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Biomolecular Interactions of Whole Blood Constituents at Amperometric Electrodes.

Dutt, Jodi Samantha Naomi. (2006) Biomolecular Interactions of Whole Blood Constituents at Amperometric Electrodes. Doctoral thesis, University of Surrey (United Kingdom)..

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Abstract

Uric acid has a long history in clinical analysis and it has served as an important diagnostic within a number of different contexts. The increasing interest in metabolic syndrome has led to uric acid being used in combination with a number of other biomarkers in the assessment of cardiovascular risk. The traditional view of uric acid as principally an interferent in electrochemical measurement is now gradually being replaced with the realization that its measurement could serve as an invaluable secondary (if not primary) marker when monitoring conditions such as diabetes and heart disease. Rather than attempting to wholly exclude uric acid electrochemistry, many strategies are being developed that can integrate the uric acid signal within the device architecture, such that a range of biomarkers can be sequentially assessed. This thesis describes the development and characterization of two main strategies to incorporate uric acid electrochemistry alongside other biomarkers: a tagging process to overcome signals which oxidize at similar potentials (Chapter 3), a novel material, and architecture were created to allow sequential detection within a complex mixture of multiple biomarkers (Chapter 4 and 5). The methodology for the uric acid detection alongside other biomarkers was evaluated using real physiological samples to ensure the clinical viability of the final prototype (Chapter 4 and 5). These experiments were verified versus the standard UV-Vis protocol used to validate clinical investigation data at the Royal Surrey Hospital. Lastly, the novel electrode was combined with the technique which was developed to cater for sequential testing and proven to separate out ascorbic acid, uric acid and glucose in a combined mixture both directly using peroxide detection and in the presence of a mediator. Thus the final product demonstrates the feasibility of multianalyte testing for near patient monitoring of a variety of different clinical conditions.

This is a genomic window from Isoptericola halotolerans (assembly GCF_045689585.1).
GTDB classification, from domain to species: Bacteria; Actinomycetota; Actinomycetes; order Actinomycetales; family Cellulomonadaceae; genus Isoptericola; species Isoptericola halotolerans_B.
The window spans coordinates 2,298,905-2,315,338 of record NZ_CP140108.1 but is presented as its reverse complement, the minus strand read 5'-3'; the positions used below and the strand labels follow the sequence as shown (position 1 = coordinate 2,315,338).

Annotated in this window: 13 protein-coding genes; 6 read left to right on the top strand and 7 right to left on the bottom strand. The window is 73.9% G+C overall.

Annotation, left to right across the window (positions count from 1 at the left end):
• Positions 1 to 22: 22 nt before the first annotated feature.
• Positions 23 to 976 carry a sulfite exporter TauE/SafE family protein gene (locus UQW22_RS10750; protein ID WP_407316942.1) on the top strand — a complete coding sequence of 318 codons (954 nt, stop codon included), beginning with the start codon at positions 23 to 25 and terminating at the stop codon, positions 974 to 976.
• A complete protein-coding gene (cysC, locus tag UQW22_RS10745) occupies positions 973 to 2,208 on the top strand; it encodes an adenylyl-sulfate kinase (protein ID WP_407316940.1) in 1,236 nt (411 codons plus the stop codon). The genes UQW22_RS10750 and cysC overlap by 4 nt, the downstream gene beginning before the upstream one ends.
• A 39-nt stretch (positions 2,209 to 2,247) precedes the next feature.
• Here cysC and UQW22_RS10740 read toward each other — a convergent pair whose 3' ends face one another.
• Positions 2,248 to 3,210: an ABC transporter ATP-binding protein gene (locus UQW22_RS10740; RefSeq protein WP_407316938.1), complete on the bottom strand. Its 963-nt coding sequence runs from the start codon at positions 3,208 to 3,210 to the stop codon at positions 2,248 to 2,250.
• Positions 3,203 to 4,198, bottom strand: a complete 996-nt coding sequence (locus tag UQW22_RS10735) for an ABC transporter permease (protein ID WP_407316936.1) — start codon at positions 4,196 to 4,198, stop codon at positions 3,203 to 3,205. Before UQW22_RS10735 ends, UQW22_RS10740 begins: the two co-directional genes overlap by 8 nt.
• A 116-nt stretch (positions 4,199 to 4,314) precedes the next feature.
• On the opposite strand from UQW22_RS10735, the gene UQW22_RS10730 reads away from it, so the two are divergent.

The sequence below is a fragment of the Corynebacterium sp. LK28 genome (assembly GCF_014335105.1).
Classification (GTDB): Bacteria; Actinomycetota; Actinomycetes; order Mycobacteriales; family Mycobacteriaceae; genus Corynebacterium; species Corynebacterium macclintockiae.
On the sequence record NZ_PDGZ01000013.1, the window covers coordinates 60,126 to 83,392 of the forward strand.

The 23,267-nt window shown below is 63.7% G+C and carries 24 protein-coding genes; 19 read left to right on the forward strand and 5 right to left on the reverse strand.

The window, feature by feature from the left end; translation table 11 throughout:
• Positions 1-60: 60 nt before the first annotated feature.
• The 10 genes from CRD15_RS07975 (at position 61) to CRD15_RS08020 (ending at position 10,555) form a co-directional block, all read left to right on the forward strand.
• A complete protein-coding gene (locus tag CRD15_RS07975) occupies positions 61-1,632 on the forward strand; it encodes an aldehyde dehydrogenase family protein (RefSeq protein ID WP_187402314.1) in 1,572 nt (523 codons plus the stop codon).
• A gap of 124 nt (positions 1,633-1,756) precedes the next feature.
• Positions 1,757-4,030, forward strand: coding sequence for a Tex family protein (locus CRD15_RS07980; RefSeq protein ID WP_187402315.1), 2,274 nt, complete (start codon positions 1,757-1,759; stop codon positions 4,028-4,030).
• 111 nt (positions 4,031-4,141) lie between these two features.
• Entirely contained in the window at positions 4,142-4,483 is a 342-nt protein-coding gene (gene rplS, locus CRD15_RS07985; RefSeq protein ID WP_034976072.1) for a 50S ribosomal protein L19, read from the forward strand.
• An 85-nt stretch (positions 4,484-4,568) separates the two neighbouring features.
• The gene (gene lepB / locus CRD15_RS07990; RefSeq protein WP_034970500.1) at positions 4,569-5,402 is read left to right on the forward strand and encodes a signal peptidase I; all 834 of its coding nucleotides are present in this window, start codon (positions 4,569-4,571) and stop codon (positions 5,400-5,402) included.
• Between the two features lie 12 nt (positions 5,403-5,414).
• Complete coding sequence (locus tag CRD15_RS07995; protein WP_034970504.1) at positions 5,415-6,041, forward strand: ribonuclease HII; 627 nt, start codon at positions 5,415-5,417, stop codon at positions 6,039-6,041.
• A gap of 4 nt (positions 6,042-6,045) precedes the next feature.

Item Type: Thesis (Doctoral)
Divisions : Theses
Authors : Dutt, Jodi Samantha Naomi.
Date : 2006
Additional Information : Thesis (Ph.D.)--University of Surrey (United Kingdom), 2006.
Depositing User : EPrints Services
Date Deposited : 30 Apr 2019 08:08
Last Modified : 20 Aug 2019 15:33
URI: http://epubs.surrey.ac.uk/id/eprint/851533

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